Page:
This cross-party support also helps to provide the market certainty needed for companies to invest in low-carbon technologies. “If the markets are to react they need to be sure it’s not just a good idea that’s in fashion right now,” said Jørgensen. “They need to be sure it will last.”

2. Fair share

Another key difference in Denmark’s new law is its evidence-based approach to what share of the global emissions cuts it is responsible for.

Global emissions will need to halve in the next 10 years to keep the world on track to limit temperature rise to 1.5C – a key aspirational goal of the Paris Agreement, which nearly all countries have signed up to. The goals behind climate laws claiming to be in line with the Paris Agreement must therefore be based on the science of what needs to be done, not what is deemed “possible” to do given current technologies.

Developing nations have historically contributed fewer greenhouse gas emissions, which is one factor considered when calculating each country's "fair share" (Credit: Getty Images)

Developing nations have historically contributed fewer greenhouse gas emissions, which is one factor considered when calculating each country's "fair share" (Credit: Getty Images)

Calculating the “fair share” of emissions reductions needed from each country is complex and varies depending on the method used for divvying out responsibility. Countries have acknowledged, though, that rich nations with more historic emissions should be required to cut their emissions faster than poorer countries who have emitted less. (Read more about who is really to blame for climate change.)

Countries with credible climate plans therefore need to make a genuine attempt to calculate their fair share. This is what Denmark has done, finding that it should reduce emissions 70% by 2030, based on 1990 levels. This legally binding science-based target is the backbone of its new law.

So far Denmark has reached just a 35% drop in emissions, so it has its work cut out over the next 10 years, including immediate action to reduce emissions now and support to development the tools needed to achieve deeper emissions reductions towards the end of the 2020s.

This means the new law is different in committing Denmark to stretching beyond its current capabilities. “With all the knowledge and technology we have today, no matter what we do, we cannot reduce [emissions by] 70% in 10 years,” says Qvist-Sørensen. “Here they’ve set a target that means that we don’t have all the answers yet.”

Denmark’s new law also aims for “net-zero” emissions by 2050, although its “fair share” to reach this target would actually be closer to a 2040 deadline, says John Nordbo, senior advocacy adviser on climate at humanitarian aid non-profit Care Denmark.

This view is shared by other Danish NGOs, but it is more important to focus on a target of 2030 says Qvist-Sørensen, as that goal will have more influence on the decisions being made now. “Hopefully politicians will scale up the ambition before this decade is over, and revise the year for climate neutrality,” she says.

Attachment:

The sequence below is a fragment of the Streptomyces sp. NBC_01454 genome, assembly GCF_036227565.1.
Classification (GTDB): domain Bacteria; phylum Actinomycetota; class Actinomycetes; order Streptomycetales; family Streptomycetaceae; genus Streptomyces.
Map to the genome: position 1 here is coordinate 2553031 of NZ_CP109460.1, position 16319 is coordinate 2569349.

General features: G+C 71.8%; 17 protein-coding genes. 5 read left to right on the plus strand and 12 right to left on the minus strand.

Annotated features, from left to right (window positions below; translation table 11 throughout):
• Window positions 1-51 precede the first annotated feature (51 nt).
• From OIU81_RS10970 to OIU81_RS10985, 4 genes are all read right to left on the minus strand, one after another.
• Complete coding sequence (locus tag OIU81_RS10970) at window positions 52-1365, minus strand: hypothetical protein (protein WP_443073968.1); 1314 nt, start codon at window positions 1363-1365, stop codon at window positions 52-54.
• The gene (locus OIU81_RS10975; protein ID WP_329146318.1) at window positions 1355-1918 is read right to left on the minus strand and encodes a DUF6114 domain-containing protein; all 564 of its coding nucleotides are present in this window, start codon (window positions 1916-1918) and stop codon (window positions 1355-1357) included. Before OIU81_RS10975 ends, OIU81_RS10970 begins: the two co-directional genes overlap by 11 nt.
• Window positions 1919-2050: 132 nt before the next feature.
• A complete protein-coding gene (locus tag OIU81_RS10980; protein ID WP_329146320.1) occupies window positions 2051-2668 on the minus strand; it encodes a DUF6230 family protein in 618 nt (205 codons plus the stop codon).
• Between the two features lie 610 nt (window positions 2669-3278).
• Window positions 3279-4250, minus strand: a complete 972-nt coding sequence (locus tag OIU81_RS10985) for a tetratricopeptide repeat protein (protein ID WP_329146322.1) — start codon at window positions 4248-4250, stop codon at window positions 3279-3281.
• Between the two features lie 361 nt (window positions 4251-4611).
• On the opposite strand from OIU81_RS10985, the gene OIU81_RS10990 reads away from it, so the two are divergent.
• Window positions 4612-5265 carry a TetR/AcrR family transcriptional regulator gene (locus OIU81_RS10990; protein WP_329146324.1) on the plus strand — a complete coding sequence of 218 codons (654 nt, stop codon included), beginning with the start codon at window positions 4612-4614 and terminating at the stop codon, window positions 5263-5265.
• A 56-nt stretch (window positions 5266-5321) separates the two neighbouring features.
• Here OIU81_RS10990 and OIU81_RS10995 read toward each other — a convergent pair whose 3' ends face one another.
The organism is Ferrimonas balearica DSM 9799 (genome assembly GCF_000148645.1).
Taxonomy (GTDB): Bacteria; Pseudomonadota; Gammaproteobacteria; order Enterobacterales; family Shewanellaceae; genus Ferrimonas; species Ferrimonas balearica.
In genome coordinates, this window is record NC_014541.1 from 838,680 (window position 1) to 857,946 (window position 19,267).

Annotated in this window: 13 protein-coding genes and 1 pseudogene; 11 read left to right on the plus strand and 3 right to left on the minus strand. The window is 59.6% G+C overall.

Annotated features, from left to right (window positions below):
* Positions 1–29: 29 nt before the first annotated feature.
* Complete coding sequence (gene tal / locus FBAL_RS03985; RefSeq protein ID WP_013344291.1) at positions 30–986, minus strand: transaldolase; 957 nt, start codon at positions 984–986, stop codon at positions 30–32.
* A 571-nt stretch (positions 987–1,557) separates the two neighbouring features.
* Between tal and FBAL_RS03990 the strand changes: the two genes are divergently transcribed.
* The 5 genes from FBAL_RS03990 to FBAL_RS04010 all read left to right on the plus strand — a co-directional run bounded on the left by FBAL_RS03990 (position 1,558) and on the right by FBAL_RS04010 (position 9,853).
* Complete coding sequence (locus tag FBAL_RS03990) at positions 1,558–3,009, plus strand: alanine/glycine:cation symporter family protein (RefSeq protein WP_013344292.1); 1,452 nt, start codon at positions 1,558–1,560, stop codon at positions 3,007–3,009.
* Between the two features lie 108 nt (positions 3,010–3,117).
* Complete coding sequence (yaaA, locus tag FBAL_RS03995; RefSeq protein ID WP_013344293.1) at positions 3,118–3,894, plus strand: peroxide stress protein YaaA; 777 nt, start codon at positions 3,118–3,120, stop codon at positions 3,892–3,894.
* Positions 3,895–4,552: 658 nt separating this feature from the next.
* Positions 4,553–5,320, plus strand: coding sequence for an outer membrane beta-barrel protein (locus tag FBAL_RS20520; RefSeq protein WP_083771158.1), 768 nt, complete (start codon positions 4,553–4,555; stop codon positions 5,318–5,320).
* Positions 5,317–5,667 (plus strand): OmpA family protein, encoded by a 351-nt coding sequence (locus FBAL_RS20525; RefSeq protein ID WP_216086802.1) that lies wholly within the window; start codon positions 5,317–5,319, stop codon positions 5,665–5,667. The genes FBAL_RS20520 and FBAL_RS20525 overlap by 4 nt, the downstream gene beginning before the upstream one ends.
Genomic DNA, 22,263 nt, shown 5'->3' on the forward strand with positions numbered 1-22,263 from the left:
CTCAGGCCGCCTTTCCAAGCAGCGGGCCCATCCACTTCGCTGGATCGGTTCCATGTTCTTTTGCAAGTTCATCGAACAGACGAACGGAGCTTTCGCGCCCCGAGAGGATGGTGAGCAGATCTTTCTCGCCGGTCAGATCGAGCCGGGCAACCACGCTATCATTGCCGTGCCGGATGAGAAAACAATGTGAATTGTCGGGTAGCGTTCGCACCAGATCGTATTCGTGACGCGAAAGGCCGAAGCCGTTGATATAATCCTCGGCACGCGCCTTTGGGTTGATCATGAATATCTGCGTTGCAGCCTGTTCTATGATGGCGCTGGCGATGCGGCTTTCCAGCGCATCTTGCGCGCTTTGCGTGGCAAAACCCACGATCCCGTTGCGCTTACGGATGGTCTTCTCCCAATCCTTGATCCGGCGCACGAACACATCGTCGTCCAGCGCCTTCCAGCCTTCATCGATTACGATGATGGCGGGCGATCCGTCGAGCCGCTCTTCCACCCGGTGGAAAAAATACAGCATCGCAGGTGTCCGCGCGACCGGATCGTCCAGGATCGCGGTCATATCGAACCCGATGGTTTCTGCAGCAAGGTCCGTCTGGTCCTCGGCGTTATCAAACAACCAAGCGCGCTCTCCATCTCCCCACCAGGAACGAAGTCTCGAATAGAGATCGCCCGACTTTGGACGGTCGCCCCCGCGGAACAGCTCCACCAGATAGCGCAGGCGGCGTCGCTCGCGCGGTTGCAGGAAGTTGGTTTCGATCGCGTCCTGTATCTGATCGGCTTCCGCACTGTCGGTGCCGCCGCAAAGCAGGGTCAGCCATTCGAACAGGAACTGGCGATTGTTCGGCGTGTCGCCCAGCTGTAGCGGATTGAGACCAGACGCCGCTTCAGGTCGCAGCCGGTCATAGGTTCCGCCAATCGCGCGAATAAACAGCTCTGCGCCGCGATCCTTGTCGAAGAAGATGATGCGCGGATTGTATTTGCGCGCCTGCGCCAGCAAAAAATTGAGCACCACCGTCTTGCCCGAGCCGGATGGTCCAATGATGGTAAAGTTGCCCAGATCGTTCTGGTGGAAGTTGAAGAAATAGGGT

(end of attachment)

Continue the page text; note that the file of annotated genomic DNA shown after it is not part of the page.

3. Net zero

Global emissions will need to reach “net zero” around mid-century to stay on track for 1.5C, according to the International Panel on Climate Change (IPCC). Any greenhouse gas emissions still occurring in 2050 will need to be balanced out with the same amount of emissions removal from the atmosphere.

This concept of net zero emissions may have its challenges, but a vision for long term emissions cuts will always be an essential part of any credible climate target. A flood of new “net-zero” climate goals have been set in recent years, including by the UK, France, Sweden, New Zealand, the EU at large and states within the US including California and New York. Suriname and Bhutan have already achieved net-zero emissions.

Other countries have even earlier targets than Denmark’s goal for net zero by 2050. Norway, for instance, plans to become “climate neutral” by 2030. The catch? This target is not enshrined in law, and Norway plans to meet it by buying emissions “offsets” from other countries. Norway’s domestic emissions are actually higher today than they were 30 years ago.

Some countries, such as Bhutan, are already at net-zero emissions – or have gone past that goal to carbon-negative (Credit: Getty Images)

Some countries, such as Bhutan, are already at net-zero emissions – or have gone past that goal to carbon-negative (Credit: Getty Images)

This is an important caveat to any “net zero” climate target. Those who support using offsets say they allow emissions to be cut in the cheapest possible way, but others argue they unfairly allow rich countries to buy their way out of the climate problem, and that it is hard to guarantee offsets are permanent – newly grown trees can be cut down again at some point, after all – or would not have happened anyway.

So while the date of Denmark’s net zero target isn’t as ambitious as it could be, its promise to achieve all emissions cuts within its own borders helps to give it credibility. “We say that if all countries just bought credits, then we wouldn’t have the development that we need,” says Jørgensen. “We need technological advances. We need a system where rich countries can’t just buy their way out.”

Other countries have adopted a mixed approach to offsetting in other countries: Sweden, with a net-zero target for 2045, has said at least 85% of cuts will be within its own borders, but other measures can be used for the remaining 15%.

4. In it together

Climate change is a global problem – if it is not tackled everywhere, it will affect everyone. The modern world is also incredibly intertwined: products – and resultant emissions – made in one place are actually consumed in another, while sharing green technologies across borders can also help other countries reduce their emissions.

Many arguegovernments need to do more than cutting emissions strictly within their borders. “It’s of course quite arbitrary to only hold states and governments accountable for the emissions that their territory produces,” says Khan. “I think it’s really important to make sure that those aspects of greenhouse gas emissions aren’t omitted from any climate change law, and that countries are really politically honest about their full responsibility for the problem.”